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Can Fasting Diets Improve Your Health? This is What the Experts Have to Say

A simple Google search of “fasting for health” will instantly give you over 6 million hits, with doctors, fitness coaches, and bloggers all advocating for the effectiveness of this lifestyle choice. But, what does medical science actually say about the effectiveness of fasting for health benefits?

Pexels | Diets work best when paired with a form of exercise

According to the director of the Yale-Griffin Prevention Research Center at Yale University, Dr. David Katz, your kidneys, liver, and spleen work every day to eliminate toxins from the body to keep the cells healthy. So, by limiting the amount of food you consume, and therefore the additional toxins, there does exist a potential biological benefit to intermittent fasting. But, the keyword “potential” remains still.

How Does Intermittent Fasting Work?

The basic premise of intermittent fasting is to shift the attention from what you consume to what time you consume it. This form of dieting does not restrict calories, rather it prescribes times throughout the day during which you can eat and when you have to fast.

Pexels | You have to eat strictly by the clock

For example, one form of intermittent fasting is the 5:2 model, in which you normally eat without any restrictions for 5 days in a week and fast for the remaining 2, taking only 500-600 calories throughout the day.

Another form of intermittent fasting is the 16:8 model, in which you fast for a 16-hour stretch in a day and eat for the remainder 8 hours. The model varies from person to person, as not everyone can manage to stay hungry for long stretches. Therefore, advocates of the diet recommend starting your body off easy, with a simpler model, and gradually increasing the fasting time.

What Are the Benefits of Intermittent Fasting?

Much evidence has been gathered, which touts the many benefits of fasting:

1. It might improve heart health- A study conducted by the director of cardiovascular and genetic epidemiology at the Intermountain Medical Center Heart Institute, Dr. Horne, concluded that chances of heart disease could be limited through the fasting diet. The study analyzed 200 women and men, noting that those fasted once a month reduced their likelihood of getting heart diseases by 58%.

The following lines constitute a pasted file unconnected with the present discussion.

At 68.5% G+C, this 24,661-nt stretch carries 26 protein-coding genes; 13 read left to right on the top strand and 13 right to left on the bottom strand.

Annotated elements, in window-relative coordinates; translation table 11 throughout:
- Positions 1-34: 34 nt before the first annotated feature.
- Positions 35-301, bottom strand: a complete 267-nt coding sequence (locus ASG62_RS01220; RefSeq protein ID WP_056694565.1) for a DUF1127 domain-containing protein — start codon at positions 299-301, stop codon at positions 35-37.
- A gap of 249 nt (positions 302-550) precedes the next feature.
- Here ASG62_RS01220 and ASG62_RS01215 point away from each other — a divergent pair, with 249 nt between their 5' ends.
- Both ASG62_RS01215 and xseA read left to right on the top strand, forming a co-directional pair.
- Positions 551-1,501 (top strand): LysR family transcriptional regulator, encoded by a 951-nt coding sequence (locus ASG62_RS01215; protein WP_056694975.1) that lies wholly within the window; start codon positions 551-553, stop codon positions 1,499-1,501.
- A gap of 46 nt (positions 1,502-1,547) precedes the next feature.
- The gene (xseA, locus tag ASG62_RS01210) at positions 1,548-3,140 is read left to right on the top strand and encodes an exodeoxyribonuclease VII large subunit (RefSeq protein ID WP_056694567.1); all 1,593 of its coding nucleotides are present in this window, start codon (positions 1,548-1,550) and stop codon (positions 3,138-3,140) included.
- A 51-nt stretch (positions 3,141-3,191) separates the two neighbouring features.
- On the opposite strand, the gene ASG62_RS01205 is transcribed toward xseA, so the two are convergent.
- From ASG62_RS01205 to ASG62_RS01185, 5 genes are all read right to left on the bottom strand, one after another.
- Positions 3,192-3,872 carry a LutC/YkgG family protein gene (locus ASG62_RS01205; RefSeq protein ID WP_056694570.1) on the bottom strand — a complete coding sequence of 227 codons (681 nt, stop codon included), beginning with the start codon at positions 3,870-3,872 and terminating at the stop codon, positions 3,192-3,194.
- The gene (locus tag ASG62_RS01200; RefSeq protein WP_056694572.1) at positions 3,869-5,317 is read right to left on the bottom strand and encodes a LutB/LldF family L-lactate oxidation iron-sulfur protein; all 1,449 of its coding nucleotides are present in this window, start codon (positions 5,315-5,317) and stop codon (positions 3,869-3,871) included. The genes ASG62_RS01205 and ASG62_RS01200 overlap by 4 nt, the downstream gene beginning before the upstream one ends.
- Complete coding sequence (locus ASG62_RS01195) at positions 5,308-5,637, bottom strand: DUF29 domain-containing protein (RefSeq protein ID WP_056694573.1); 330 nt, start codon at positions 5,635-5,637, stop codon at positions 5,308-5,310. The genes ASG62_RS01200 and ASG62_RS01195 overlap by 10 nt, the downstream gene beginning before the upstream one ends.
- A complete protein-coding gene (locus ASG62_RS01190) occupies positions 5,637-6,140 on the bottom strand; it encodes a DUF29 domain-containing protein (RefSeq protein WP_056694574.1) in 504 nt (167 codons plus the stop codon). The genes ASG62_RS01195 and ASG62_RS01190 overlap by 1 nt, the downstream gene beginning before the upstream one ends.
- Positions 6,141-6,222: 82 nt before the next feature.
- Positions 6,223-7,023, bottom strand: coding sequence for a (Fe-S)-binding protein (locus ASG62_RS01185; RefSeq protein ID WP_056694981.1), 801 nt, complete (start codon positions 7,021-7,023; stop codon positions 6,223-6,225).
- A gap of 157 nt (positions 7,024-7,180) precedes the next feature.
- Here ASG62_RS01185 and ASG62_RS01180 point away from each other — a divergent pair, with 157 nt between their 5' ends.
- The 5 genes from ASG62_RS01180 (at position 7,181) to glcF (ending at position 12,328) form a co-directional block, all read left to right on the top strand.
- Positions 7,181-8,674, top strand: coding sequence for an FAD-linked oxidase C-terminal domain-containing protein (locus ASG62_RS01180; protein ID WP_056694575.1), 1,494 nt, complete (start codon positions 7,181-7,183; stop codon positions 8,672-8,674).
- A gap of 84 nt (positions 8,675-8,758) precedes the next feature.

2. It might decrease the chance of diabetes-  Another study conducted by Dr. Horne, which analyzed 30 healthy adults for one day after they ate normally and another when they were fasting. The study noted an increase in the growth hormone after fasting, which enables the body to burn excess fat and protects lean muscle mass.

3. It might decrease the growth of cancer cells- In 2016, research carried out on rodents by the director of the Longevity Institute at the USC Leonard Davis School of Gerontology in Los Angeles, Dr. Longo, concluded that the immune system was able to identify and attack cancer cells through a combination of chemotherapy and a fasting-mimicking diet.

Pexels | Intermittent fasting could save your trips to the emergency room

The Bottom Line

While there has been significant research outlining the benefits of intermittent fasting, other work in the medical field has also highlighted its failure in certain instances. Therefore, the final word remains inconclusive, and the best thing to say at this time is that you can only figure out whether or not it works for you by trying it out yourself.

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